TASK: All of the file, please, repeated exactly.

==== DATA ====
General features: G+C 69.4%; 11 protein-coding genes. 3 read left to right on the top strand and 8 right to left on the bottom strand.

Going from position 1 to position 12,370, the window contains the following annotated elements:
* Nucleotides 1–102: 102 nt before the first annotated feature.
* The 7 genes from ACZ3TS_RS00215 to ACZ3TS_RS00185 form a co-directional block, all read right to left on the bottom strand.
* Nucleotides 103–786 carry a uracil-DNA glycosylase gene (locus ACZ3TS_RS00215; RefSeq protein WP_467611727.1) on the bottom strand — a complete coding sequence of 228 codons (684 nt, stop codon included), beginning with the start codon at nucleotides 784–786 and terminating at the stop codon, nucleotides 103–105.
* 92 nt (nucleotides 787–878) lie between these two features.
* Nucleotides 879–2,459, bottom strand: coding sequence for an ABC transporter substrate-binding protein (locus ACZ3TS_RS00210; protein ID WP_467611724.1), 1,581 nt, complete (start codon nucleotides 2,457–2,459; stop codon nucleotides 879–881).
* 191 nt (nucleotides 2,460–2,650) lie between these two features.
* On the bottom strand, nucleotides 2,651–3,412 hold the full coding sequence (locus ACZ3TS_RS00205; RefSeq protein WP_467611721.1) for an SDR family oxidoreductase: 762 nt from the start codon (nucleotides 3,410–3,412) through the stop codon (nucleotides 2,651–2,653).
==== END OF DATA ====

General features: G+C 69.4%; 11 protein-coding genes. 3 read left to right on the top strand and 8 right to left on the bottom strand.

Going from position 1 to position 12,370, the window contains the following annotated elements:
* Nucleotides 1–102: 102 nt before the first annotated feature.
* The 7 genes from ACZ3TS_RS00215 to ACZ3TS_RS00185 form a co-directional block, all read right to left on the bottom strand.
* Nucleotides 103–786 carry a uracil-DNA glycosylase gene (locus ACZ3TS_RS00215; RefSeq protein WP_467611727.1) on the bottom strand — a complete coding sequence of 228 codons (684 nt, stop codon included), beginning with the start codon at nucleotides 784–786 and terminating at the stop codon, nucleotides 103–105.
* 92 nt (nucleotides 787–878) lie between these two features.
* Nucleotides 879–2,459, bottom strand: coding sequence for an ABC transporter substrate-binding protein (locus ACZ3TS_RS00210; protein ID WP_467611724.1), 1,581 nt, complete (start codon nucleotides 2,457–2,459; stop codon nucleotides 879–881).
* 191 nt (nucleotides 2,460–2,650) lie between these two features.
* On the bottom strand, nucleotides 2,651–3,412 hold the full coding sequence (locus ACZ3TS_RS00205; RefSeq protein WP_467611721.1) for an SDR family oxidoreductase: 762 nt from the start codon (nucleotides 3,410–3,412) through the stop codon (nucleotides 2,651–2,653).